Data Struggle in Germany

I’m not a social scientist by any means, but it’s interesting to see and theorize on the cultural differences between countries and their attitudes on data security and privacy.

The New York Times today ran an article about two worlds existing in Germany.

One is the strict stance of the government there on data privacy. After World Ward II, Germany adopted strict rules on data privacy  — in an attempt to prevent the government from abusing information on citizens to persecute individuals. For example, did you know that in Germany, if you are a newspaper reporter, it’s illegal to give the full last name of a crime suspect (What a huge difference to an article in well, American newspapers, like the New York Times, where they give the suspect’s name and street address.)?

The other world within Germany is the world of the consumer, ever hungry for American technology and web services that share and sell some information on customers.

For example, while Google is being investigated by the German government for having errantly collected personal web information (such as e-mail passwords) while doing research for its Street View mapping service, the cloud giant and search engine company enjoys a 92% search market share in Germany. Clearly, German consumers and businesses like Google, and many of them are willing to sacrifice some personal information (clearly not information on what political party a person belongs to or whether they prefer boxers to briefs) to access its services. In other examples, there’s nearly 8 million Facebook users in Germany out of a total global customer population of over 80 million. And the Apple iPhone 4 sold out in days there, too.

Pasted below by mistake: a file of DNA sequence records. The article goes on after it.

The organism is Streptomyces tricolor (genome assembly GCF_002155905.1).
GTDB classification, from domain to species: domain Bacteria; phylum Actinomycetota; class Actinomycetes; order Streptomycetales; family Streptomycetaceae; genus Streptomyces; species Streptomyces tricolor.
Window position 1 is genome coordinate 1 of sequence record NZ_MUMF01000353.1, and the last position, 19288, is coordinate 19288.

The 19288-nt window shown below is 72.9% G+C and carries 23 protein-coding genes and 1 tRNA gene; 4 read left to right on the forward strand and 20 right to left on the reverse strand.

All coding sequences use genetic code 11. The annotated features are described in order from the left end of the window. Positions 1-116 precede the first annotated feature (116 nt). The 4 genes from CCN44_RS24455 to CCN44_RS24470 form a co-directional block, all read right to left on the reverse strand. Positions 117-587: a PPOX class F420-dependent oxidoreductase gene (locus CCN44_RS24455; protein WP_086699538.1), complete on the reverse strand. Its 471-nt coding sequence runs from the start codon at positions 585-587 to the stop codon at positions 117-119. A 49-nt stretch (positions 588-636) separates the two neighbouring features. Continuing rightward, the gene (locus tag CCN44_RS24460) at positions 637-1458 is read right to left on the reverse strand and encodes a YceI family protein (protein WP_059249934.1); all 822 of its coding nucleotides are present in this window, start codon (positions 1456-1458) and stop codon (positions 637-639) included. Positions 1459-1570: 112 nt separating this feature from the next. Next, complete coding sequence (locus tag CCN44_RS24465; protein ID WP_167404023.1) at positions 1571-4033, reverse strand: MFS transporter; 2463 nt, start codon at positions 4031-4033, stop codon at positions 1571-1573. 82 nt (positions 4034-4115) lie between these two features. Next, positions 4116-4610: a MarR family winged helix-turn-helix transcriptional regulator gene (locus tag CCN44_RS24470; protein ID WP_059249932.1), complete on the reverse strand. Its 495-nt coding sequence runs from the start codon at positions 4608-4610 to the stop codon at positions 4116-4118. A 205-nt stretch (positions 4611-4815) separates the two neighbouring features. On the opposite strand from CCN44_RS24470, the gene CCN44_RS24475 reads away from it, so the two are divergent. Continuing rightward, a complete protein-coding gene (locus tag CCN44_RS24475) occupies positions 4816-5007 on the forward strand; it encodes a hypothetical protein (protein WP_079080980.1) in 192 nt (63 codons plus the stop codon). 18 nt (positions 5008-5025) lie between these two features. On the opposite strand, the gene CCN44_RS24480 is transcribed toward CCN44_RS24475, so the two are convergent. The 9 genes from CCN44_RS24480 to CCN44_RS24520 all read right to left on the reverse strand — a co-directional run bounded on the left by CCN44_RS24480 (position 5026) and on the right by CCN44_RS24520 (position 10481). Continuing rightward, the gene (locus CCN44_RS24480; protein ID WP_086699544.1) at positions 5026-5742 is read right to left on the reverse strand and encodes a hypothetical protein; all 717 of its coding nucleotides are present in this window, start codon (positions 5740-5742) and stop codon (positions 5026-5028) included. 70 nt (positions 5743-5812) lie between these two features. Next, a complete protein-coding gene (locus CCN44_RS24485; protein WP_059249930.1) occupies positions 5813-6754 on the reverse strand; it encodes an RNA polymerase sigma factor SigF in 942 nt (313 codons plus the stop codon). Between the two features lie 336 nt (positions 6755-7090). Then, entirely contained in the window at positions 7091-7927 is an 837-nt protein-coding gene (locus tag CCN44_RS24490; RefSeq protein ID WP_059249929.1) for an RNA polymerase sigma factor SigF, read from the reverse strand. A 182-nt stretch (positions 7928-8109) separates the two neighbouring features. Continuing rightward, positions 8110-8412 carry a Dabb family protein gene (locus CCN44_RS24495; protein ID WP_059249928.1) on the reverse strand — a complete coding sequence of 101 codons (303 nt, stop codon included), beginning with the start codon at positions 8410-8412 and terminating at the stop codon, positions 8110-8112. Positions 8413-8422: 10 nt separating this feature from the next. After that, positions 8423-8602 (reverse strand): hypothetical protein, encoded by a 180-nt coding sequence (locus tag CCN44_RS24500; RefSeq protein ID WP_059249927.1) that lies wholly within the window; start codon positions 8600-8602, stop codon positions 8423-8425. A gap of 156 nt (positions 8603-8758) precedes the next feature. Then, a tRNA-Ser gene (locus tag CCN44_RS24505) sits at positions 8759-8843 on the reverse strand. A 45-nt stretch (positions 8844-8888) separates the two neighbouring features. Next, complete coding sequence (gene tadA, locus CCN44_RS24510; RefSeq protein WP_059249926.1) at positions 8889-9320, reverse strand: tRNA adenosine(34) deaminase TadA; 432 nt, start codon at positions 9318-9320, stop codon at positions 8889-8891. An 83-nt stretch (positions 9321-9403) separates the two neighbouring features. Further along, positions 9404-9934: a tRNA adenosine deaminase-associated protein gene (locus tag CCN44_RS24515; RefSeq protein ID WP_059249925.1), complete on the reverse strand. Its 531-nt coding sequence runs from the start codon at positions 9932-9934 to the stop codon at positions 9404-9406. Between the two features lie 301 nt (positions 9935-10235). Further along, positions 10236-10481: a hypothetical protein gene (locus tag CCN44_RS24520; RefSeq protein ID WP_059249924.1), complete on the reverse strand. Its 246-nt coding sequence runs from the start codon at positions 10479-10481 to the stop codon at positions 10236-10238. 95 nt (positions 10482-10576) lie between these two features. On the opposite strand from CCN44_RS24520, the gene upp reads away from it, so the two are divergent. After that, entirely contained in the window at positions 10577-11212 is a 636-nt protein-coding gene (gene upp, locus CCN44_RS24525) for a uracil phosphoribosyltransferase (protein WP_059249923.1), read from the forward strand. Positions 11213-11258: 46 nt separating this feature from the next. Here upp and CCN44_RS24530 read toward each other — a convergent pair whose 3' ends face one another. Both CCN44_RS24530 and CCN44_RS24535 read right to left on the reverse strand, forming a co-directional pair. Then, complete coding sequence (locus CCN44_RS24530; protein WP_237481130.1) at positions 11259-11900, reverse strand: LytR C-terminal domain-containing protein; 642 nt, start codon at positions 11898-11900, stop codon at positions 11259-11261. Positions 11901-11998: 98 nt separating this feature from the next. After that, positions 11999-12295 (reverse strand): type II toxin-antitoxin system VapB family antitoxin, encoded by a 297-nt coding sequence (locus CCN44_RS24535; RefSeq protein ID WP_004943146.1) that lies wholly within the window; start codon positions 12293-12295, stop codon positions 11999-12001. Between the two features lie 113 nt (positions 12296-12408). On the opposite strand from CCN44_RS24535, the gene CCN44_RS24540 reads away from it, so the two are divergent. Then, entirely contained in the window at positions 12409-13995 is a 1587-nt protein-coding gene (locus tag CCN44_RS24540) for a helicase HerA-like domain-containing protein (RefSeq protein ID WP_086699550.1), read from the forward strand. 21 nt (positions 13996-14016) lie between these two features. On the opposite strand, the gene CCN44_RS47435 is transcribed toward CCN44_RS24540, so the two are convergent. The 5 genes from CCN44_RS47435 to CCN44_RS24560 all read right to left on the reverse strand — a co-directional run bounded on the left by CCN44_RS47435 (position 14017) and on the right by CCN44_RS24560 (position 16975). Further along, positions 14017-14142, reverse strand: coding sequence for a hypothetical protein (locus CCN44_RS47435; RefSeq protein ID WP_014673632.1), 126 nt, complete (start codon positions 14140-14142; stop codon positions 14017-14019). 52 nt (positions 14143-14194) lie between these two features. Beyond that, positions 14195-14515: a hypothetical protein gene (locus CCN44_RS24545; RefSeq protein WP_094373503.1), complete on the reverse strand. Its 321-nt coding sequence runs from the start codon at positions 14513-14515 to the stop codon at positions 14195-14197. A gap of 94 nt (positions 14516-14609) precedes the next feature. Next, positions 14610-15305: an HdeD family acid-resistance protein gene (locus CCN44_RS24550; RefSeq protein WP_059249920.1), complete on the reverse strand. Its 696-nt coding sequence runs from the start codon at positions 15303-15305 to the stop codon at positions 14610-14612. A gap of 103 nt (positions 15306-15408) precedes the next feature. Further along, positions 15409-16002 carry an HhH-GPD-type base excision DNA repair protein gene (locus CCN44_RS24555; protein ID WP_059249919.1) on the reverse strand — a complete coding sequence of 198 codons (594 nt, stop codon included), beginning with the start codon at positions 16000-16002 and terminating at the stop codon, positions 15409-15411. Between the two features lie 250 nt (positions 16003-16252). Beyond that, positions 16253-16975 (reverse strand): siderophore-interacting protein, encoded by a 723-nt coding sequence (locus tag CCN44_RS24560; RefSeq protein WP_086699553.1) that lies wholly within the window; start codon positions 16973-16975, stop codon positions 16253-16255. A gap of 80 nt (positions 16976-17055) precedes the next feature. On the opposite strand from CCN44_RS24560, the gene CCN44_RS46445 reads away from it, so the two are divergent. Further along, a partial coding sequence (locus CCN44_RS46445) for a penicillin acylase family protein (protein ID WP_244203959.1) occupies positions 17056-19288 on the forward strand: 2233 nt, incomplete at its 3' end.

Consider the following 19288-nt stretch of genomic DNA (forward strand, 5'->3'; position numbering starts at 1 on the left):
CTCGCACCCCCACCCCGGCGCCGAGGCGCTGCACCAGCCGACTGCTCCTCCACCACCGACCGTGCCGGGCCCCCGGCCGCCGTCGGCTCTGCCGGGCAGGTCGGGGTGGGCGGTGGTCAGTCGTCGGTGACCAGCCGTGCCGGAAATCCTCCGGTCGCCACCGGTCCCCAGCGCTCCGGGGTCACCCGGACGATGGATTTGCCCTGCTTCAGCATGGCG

“What I think we have in Germany is a big disconnect between data privacy laws and consumer sentiment toward privacy,” said Felix Haas, the chief executive and founder of Amiando, in the article. Amiando is a Munich-based company that is the largest online event registration platform in Europe. Routinely, attendees to corporate and other events go online and register — in the process, making public some information.

I predict that we’ll see an evolution of more liberal laws and attitudes about information-sharing in countries like Europe, as the reality of the web and doing business on the cloud confront companies, and as more and more companies there are drawn to the cloud.  On the other hand, we’ll also see more solid security standards being developed if more of the business world is to embrace the cloud with confidence.